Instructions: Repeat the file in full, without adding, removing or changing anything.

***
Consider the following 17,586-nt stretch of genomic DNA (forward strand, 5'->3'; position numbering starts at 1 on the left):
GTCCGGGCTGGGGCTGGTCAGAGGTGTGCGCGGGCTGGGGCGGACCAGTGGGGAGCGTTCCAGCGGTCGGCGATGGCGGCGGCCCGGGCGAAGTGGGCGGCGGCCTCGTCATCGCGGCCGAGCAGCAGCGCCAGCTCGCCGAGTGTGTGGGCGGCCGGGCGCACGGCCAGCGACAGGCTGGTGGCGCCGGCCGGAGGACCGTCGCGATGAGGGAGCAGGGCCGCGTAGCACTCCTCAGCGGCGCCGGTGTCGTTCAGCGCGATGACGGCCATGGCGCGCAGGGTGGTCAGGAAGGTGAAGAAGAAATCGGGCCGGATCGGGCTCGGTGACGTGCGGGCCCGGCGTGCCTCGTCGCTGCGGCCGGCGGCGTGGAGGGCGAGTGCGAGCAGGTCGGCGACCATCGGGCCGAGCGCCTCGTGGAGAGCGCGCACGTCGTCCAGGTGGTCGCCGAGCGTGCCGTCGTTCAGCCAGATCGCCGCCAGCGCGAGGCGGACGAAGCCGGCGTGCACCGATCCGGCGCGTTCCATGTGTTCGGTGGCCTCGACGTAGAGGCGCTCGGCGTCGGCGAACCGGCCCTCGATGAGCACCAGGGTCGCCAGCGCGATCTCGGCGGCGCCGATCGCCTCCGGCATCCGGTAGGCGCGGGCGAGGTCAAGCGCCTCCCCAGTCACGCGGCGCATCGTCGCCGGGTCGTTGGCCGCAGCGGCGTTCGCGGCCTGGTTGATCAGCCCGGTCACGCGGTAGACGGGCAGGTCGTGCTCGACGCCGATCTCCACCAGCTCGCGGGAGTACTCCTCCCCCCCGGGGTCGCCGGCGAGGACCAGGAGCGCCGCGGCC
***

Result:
Consider the following 17,586-nt stretch of genomic DNA (forward strand, 5'->3'; position numbering starts at 1 on the left):
GTCCGGGCTGGGGCTGGTCAGAGGTGTGCGCGGGCTGGGGCGGACCAGTGGGGAGCGTTCCAGCGGTCGGCGATGGCGGCGGCCCGGGCGAAGTGGGCGGCGGCCTCGTCATCGCGGCCGAGCAGCAGCGCCAGCTCGCCGAGTGTGTGGGCGGCCGGGCGCACGGCCAGCGACAGGCTGGTGGCGCCGGCCGGAGGACCGTCGCGATGAGGGAGCAGGGCCGCGTAGCACTCCTCAGCGGCGCCGGTGTCGTTCAGCGCGATGACGGCCATGGCGCGCAGGGTGGTCAGGAAGGTGAAGAAGAAATCGGGCCGGATCGGGCTCGGTGACGTGCGGGCCCGGCGTGCCTCGTCGCTGCGGCCGGCGGCGTGGAGGGCGAGTGCGAGCAGGTCGGCGACCATCGGGCCGAGCGCCTCGTGGAGAGCGCGCACGTCGTCCAGGTGGTCGCCGAGCGTGCCGTCGTTCAGCCAGATCGCCGCCAGCGCGAGGCGGACGAAGCCGGCGTGCACCGATCCGGCGCGTTCCATGTGTTCGGTGGCCTCGACGTAGAGGCGCTCGGCGTCGGCGAACCGGCCCTCGATGAGCACCAGGGTCGCCAGCGCGATCTCGGCGGCGCCGATCGCCTCCGGCATCCGGTAGGCGCGGGCGAGGTCAAGCGCCTCCCCAGTCACGCGGCGCATCGTCGCCGGGTCGTTGGCCGCAGCGGCGTTCGCGGCCTGGTTGATCAGCCCGGTCACGCGGTAGACGGGCAGGTCGTGCTCGACGCCGATCTCCACCAGCTCGCGGGAGTACTCCTCCCCCCCGGGGTCGCCGGCGAGGACCAGGAGCGCCGCGGCC